The Evolution of Cisco SD-WAN

What is Cisco IWAN, and where did it go?

The buzz word of the year, SD-WAN. At the end of 2015, Cisco identified four pillars that make up SD-WAN:

  • Transport-independent design
  • Intelligent path control (performance based routing)
  • Application optimization (application prioritization)
  • Secure connectivity (encryption)


The goal of SD-WAN was to stay competitive in the quickly expanding market of performance routing. While this was not a new idea, the deployment and go to market strategy allowed SD-WAN to be sold to the masses.

When Cisco pioneered SD-WAN and launch IWAN in May 2016, they tried bolting existing router services together, including DMVPN and WAAS, and labeling it IWAN. This was a feature set available on many Cisco routers from the 800 series through to the newer ISR 4000 series. The caveat being, only the 4000 series had the full capabilities of IWAN. It was a good first attempt, leveraging strengths from their world-renowned routers and allowing the adoption from their existing customer base. Or at least those who forked over the money for the new 4000 series with required licenses were under that impression.

Cisco failed to implement a central management for IWAN and instead tried to engineer an easier way to deploy the solution. Unfortunately, even with the updates to IWAN, it still required someone with an understanding of Cisco CLI to deploy the solution. The Cisco CLI is the command line interface, where an engineer would configure the Cisco routers and setup IWAN. Not exactly what you expect in an SD-WAN environment with no ease of deployment, the key benefit famously touted by the other SD-WAN solution providers.

As you should be aware, Cisco is all-in with SD-WAN. Aside from IWAN, Cisco invested $27mm in VeloCloud, purchased Viptela in August 2017 and also operates SD-WAN through Meraki, an independent arm of Cisco.

A quick look at the Cisco SD-WAN options: 

VeloCloud is built from the ground up and leverages a cloud gateway to maximize end user experience to cloud applications. Furthermore, it allows for link aggregation, application visibility/control and near instant failover all under a central management and reporting portal. The reliability, ease of use and advanced portal quickly made it a fan fav.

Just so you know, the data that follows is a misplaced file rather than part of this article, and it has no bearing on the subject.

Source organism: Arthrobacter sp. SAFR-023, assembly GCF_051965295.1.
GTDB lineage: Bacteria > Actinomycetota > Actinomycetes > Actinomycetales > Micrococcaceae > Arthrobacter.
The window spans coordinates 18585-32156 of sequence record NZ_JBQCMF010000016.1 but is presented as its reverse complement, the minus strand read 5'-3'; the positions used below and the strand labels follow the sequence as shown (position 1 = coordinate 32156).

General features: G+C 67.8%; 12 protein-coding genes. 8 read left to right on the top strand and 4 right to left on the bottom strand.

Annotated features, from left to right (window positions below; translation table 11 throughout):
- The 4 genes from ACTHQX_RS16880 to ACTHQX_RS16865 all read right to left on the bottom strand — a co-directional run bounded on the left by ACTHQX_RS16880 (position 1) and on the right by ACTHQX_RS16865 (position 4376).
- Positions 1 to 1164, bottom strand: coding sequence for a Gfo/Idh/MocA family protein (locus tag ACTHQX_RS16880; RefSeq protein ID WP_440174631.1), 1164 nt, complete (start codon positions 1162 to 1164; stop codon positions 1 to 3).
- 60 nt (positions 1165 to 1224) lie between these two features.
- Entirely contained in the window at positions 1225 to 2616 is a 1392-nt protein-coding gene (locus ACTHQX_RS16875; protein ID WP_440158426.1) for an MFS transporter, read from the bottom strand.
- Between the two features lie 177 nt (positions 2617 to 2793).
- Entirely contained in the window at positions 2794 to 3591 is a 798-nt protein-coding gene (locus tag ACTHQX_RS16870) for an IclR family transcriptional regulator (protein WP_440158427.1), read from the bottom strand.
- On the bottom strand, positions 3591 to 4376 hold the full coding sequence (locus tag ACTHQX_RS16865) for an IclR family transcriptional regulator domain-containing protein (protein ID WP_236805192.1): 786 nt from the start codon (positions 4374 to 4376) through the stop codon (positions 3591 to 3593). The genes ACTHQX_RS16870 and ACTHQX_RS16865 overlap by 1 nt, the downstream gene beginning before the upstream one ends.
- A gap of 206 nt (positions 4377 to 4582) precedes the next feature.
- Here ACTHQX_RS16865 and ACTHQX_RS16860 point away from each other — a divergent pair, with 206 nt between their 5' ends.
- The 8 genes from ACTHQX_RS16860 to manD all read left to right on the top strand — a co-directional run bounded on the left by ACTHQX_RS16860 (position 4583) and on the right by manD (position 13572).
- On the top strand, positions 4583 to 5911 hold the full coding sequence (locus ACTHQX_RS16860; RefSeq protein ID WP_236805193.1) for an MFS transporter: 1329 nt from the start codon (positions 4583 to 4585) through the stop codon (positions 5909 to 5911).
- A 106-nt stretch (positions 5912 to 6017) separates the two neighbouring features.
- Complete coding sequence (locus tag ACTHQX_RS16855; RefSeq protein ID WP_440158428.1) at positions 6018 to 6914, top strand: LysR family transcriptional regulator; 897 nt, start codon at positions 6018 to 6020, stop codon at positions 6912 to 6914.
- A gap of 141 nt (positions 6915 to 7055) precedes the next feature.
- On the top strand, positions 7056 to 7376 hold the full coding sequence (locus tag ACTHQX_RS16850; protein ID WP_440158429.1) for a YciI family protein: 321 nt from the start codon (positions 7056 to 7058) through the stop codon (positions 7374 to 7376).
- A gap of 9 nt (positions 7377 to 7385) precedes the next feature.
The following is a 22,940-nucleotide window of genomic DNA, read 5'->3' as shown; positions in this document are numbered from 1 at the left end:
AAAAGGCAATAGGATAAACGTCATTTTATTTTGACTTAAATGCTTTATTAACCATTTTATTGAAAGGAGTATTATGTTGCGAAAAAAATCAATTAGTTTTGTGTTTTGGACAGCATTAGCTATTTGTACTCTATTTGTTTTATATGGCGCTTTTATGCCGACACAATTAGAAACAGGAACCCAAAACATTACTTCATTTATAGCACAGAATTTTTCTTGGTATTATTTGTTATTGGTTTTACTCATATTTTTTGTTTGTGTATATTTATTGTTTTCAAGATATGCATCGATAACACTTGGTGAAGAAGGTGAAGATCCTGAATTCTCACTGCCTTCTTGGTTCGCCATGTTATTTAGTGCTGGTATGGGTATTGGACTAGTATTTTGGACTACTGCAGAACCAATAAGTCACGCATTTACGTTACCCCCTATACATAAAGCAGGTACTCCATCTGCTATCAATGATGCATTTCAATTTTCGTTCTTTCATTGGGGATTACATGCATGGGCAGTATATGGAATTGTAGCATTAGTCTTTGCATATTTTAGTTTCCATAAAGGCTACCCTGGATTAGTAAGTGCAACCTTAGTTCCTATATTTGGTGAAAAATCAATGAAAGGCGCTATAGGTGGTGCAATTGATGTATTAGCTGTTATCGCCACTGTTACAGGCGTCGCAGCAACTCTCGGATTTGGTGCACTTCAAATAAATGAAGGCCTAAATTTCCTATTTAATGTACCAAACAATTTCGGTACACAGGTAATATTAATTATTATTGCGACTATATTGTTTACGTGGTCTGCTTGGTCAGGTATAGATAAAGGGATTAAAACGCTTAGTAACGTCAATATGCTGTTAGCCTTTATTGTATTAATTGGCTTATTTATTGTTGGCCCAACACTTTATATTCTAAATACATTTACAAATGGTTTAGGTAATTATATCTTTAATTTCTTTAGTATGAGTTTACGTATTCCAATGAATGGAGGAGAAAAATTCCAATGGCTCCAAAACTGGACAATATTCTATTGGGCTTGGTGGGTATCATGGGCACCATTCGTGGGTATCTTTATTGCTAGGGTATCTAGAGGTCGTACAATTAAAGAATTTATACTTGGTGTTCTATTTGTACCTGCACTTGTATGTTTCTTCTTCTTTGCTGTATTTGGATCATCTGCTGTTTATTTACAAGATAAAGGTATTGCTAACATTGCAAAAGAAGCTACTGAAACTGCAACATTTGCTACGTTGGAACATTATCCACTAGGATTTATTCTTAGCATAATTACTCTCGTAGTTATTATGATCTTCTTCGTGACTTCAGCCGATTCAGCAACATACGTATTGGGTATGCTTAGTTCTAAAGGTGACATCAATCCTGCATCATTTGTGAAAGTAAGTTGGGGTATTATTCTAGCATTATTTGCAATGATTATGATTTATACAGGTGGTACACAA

Viptela was also built from the ground up, but by former Cisco engineers and quickly acquired by Cisco. The tried and tested solution is capable of scaling well into the thousands without the use of Cisco engineers. Complete with a cloud portal and actual ease of management and deployment, this platform is the new baseline for Cisco. Cisco is taking the Viptela software and building it into the Cisco router operating systems (IOS) as an activation feature. Moving forward we can expect to see the new branding of Cisco SD-WAN, and a list of hardware supporting the new subscription licenses. This hardware will include the successors to the 800 series – 1100 series ISR, more information to come in the future.

Meraki launched their attempt at SD-WAN in Q2 2017 and was a closer iteration to SD-WAN (opposed to IWAN), leveraging the insanely popular Meraki Dashboard as a centrally managed portal for management and analytics. The Meraki dashboard has a cult following, me included, with its easy to deploy equipment, sleek design and intuitive web portal. The portal offers the ability to log in to confirm there are no issues, this is great for when my wife complains about the internet connection. Now Meraki proactively alerts you via email if there is any issue. Pretty soon, I am going to schedule those emails to go straight to her!


You see where I am going here? Another SD-WAN offering, under Cisco ownership, with easier deployment, management and analytics. Do you still wonder what happened to IWAN?


Since SD-WAN started making a name for itself in the channel, there have been many iterations to the solution and its evolution has been drastic considering its short timeframe in the marketplace. With all these changes, utilizing Solutions Engineers, like myself, for sales becomes more helpful in differentiating each solution. TBI has many resources at your disposal for successfully incorporating SD-WAN into your portfolio. Reach out to me, download our comparison guide or take either of our trainings on the University of TBI , TBI is here to help understand SD-WAN, how to sell it and how to identify the right solution for your customers’ needs. We have your back.

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About the Author
Joe Fizor is a Solutions Engineer at TBI. Joe provides technical and vendor-agnostic expertise to partners and customers on cloud, hosted voice, network (including SD-WAN), colocation, security and more. Joe’s support extends beyond consultation/discovery with partners and end-users but also collaborates with vendors to ensure design and implementation needs are met. Prior to TBI, Joe worked in the VAR space, designing enterprise networking solutions: security, routing, switching, wireless and collaboration. His certifications include: CCNA, CCDA, Cisco Meraki Network Associate, Palo Alto Networks, Palo Alto Accredited Sales Expert, Palo Alto Accredited Configuration Engineer, RingCentral, Veeam, Rackspace, AWS.

You can contact Joe at or connect with him on LinkedIn.